Only a German minister’s decision to break his government’s voting protocol tipped the balance in favour of the five-year licence extension for glyphosate usage approved by the EC last week.
Conservative agriculture minister Christian Schmidt backed the extension, which had been opposed by the SPD, the junior partners in Chancellor Angela Merkel’s caretaker government alongside Mrs Merkel’s Christian Democrats and their Bavarian sister party, the Christian Social Union (CSU), of which Mr Schmidt is a member.
Mrs Merkel rebuked Mr Schmidt for the move. “This did not comply with the instructions worked out by the federal government,” she said. “I expect that such an incident will not be repeated.”
It is usual practice for Germany to abstain in EU votes if ministers from different parties disagree on a policy. Schmidt’s decision has strained relations between the two camps before exploratory talks on renewing their alliance.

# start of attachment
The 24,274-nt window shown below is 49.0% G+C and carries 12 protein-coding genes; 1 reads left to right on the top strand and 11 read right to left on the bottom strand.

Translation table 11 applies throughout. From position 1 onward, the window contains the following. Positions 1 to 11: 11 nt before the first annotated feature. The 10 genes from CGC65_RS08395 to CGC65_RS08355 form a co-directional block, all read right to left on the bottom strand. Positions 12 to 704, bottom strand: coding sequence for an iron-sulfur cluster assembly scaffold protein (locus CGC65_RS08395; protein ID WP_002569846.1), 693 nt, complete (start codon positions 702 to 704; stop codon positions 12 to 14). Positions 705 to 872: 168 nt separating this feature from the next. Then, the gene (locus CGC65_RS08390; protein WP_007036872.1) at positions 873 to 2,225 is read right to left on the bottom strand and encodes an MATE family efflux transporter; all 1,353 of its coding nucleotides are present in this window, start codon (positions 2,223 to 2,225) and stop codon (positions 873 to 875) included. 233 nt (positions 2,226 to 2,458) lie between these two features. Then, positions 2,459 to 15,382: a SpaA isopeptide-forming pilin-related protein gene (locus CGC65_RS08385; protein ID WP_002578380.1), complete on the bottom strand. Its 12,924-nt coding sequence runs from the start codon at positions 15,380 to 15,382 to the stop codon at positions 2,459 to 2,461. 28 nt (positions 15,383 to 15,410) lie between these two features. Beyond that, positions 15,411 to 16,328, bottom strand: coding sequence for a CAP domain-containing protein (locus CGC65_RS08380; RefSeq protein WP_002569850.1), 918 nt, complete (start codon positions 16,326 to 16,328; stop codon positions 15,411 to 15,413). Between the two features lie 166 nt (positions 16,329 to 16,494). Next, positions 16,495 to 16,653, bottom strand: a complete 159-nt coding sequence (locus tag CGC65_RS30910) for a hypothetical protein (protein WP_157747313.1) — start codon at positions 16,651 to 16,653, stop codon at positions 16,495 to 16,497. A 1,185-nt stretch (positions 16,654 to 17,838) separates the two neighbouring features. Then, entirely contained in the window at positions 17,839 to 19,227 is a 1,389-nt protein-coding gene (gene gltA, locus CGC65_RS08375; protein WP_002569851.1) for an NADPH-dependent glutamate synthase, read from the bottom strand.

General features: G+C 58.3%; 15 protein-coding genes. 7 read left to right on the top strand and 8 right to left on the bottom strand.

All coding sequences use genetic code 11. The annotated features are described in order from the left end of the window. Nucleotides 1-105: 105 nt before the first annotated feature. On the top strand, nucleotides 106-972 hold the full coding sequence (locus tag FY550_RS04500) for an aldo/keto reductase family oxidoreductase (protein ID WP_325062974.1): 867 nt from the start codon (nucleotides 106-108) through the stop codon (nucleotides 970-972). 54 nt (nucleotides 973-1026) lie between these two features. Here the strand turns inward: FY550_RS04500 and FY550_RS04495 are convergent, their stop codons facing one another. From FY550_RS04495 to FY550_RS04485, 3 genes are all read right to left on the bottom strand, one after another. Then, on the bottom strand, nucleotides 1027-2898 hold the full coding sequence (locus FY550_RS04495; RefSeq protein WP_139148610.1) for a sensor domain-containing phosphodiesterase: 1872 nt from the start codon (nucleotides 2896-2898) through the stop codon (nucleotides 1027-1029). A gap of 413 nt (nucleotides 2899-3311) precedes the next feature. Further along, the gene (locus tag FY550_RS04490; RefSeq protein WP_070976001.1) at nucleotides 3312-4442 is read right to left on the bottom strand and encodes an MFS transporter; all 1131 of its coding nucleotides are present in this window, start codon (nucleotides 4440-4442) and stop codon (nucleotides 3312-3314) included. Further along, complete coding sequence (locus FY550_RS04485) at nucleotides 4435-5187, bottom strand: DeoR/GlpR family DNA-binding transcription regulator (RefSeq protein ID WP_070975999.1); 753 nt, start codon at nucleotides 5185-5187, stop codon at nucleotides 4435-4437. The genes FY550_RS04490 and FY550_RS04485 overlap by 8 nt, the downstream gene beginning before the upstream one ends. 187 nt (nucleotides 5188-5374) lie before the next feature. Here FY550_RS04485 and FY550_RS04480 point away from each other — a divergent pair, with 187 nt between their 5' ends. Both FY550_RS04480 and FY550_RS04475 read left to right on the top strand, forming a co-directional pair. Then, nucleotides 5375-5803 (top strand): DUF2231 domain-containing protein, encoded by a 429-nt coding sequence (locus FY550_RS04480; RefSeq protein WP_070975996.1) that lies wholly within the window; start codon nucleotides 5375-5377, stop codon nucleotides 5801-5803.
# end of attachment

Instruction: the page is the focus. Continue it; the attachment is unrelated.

Defending his decision, Schmidt said the EC would have probably decided on a longer extension if the vote had been indecisive once again. “I took the decision on my own,” Schmidt told German public television. “It falls under my responsibility.”
Meanwhile, President Emmanuel Macron of France, which had argued for a three-year extension for glyphosate and a rapid phasing out of the weedkiller, said he would take measures to ban the product as soon as an alternative was available and at the latest within three years.